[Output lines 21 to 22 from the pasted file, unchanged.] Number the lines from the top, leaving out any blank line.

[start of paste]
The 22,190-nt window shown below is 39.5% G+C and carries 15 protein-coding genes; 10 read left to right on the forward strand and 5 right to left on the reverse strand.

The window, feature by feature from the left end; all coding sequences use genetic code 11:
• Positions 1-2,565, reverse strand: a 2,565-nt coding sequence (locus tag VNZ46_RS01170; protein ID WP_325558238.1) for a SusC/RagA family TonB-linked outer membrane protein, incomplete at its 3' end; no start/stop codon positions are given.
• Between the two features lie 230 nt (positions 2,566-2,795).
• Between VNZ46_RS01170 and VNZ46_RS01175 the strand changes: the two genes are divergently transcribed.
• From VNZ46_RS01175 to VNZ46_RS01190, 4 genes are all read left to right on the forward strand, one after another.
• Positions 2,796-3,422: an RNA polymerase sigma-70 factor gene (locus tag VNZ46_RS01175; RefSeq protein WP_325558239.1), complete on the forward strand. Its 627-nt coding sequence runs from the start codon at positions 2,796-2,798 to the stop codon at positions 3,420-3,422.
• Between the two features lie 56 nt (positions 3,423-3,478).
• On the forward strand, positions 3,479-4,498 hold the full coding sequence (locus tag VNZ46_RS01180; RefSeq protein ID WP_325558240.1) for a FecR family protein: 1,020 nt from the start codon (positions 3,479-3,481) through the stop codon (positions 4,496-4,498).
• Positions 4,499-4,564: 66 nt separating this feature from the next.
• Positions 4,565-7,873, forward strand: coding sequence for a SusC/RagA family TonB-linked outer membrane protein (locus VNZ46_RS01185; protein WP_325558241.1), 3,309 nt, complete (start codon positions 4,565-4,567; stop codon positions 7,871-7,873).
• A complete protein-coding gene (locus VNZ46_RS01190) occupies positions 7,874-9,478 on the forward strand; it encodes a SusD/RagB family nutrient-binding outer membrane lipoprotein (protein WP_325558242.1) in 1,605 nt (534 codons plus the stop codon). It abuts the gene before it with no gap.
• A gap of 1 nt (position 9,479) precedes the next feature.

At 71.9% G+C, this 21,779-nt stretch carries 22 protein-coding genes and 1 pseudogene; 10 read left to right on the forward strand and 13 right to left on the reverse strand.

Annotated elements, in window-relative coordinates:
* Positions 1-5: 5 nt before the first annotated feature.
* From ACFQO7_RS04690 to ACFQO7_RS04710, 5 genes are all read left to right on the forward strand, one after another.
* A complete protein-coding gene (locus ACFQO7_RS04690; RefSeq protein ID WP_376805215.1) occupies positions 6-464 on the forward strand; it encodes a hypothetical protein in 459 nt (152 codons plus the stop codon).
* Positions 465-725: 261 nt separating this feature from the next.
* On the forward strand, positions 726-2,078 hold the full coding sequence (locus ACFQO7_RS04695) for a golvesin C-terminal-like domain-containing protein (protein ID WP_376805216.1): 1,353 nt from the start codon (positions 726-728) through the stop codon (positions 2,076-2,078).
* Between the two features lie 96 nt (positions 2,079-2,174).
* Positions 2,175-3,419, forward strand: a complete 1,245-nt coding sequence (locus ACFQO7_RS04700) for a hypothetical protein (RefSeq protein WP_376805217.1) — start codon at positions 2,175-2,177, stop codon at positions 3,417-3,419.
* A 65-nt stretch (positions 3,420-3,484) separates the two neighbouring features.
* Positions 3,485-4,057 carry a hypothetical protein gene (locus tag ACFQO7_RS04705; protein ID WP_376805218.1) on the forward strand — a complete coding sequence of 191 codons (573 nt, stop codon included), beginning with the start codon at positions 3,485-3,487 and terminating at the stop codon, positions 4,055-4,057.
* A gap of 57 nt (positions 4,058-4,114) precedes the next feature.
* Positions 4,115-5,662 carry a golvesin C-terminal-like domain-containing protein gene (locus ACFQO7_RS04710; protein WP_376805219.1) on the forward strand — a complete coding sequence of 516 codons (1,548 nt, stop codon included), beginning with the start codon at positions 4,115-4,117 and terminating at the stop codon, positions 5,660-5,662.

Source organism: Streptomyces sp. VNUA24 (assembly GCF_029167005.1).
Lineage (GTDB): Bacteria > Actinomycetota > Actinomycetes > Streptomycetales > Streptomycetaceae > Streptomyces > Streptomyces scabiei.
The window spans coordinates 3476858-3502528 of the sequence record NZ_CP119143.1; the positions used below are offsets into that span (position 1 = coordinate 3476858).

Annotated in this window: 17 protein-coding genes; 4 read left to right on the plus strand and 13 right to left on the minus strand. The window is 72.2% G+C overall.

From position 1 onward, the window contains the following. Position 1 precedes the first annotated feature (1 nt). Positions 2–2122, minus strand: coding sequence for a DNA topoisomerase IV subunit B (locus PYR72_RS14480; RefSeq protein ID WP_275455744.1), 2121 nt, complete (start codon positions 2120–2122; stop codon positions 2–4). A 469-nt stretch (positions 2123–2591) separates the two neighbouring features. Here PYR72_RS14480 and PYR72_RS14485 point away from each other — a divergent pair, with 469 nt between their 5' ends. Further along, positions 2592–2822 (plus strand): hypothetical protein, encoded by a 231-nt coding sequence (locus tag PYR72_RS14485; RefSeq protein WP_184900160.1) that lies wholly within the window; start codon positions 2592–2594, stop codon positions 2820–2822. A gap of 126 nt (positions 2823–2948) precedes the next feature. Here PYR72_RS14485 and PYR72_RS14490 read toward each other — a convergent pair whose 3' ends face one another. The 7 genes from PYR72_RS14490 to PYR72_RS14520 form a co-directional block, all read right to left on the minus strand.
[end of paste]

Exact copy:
* Between the two features lie 96 nt (positions 2,079-2,174).
* Positions 2,175-3,419, forward strand: a complete 1,245-nt coding sequence (locus ACFQO7_RS04700) for a hypothetical protein (RefSeq protein WP_376805217.1) — start codon at positions 2,175-2,177, stop codon at positions 3,417-3,419.